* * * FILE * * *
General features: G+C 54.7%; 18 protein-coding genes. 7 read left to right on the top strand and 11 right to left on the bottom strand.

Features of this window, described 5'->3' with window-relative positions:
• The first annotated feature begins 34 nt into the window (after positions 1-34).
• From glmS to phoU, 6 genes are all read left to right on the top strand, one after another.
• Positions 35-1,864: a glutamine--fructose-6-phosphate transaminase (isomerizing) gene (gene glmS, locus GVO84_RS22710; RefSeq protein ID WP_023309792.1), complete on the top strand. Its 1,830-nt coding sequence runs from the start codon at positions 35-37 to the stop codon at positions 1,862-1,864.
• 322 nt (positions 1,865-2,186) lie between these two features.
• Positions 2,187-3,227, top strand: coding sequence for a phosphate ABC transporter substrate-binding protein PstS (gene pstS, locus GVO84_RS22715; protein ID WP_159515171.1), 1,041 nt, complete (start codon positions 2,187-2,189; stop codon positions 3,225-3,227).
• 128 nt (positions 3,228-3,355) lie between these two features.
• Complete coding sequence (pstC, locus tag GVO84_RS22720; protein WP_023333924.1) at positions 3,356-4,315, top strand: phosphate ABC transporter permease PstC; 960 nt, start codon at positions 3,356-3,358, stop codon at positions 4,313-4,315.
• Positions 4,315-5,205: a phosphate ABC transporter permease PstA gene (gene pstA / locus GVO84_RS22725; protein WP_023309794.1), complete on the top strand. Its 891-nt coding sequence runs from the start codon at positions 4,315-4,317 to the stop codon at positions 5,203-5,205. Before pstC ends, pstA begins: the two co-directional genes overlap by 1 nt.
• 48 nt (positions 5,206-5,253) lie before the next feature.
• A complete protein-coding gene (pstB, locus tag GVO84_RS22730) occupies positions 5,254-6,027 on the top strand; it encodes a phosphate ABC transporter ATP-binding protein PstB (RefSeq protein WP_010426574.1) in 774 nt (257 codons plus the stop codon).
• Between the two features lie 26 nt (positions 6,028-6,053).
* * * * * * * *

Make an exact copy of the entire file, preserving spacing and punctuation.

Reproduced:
General features: G+C 54.7%; 18 protein-coding genes. 7 read left to right on the top strand and 11 right to left on the bottom strand.

Features of this window, described 5'->3' with window-relative positions:
• The first annotated feature begins 34 nt into the window (after positions 1-34).
• From glmS to phoU, 6 genes are all read left to right on the top strand, one after another.
• Positions 35-1,864: a glutamine--fructose-6-phosphate transaminase (isomerizing) gene (gene glmS, locus GVO84_RS22710; RefSeq protein ID WP_023309792.1), complete on the top strand. Its 1,830-nt coding sequence runs from the start codon at positions 35-37 to the stop codon at positions 1,862-1,864.
• 322 nt (positions 1,865-2,186) lie between these two features.
• Positions 2,187-3,227, top strand: coding sequence for a phosphate ABC transporter substrate-binding protein PstS (gene pstS, locus GVO84_RS22715; protein ID WP_159515171.1), 1,041 nt, complete (start codon positions 2,187-2,189; stop codon positions 3,225-3,227).
• 128 nt (positions 3,228-3,355) lie between these two features.
• Complete coding sequence (pstC, locus tag GVO84_RS22720; protein WP_023333924.1) at positions 3,356-4,315, top strand: phosphate ABC transporter permease PstC; 960 nt, start codon at positions 3,356-3,358, stop codon at positions 4,313-4,315.
• Positions 4,315-5,205: a phosphate ABC transporter permease PstA gene (gene pstA / locus GVO84_RS22725; protein WP_023309794.1), complete on the top strand. Its 891-nt coding sequence runs from the start codon at positions 4,315-4,317 to the stop codon at positions 5,203-5,205. Before pstC ends, pstA begins: the two co-directional genes overlap by 1 nt.
• 48 nt (positions 5,206-5,253) lie before the next feature.
• A complete protein-coding gene (pstB, locus tag GVO84_RS22730) occupies positions 5,254-6,027 on the top strand; it encodes a phosphate ABC transporter ATP-binding protein PstB (RefSeq protein WP_010426574.1) in 774 nt (257 codons plus the stop codon).
• Between the two features lie 26 nt (positions 6,028-6,053).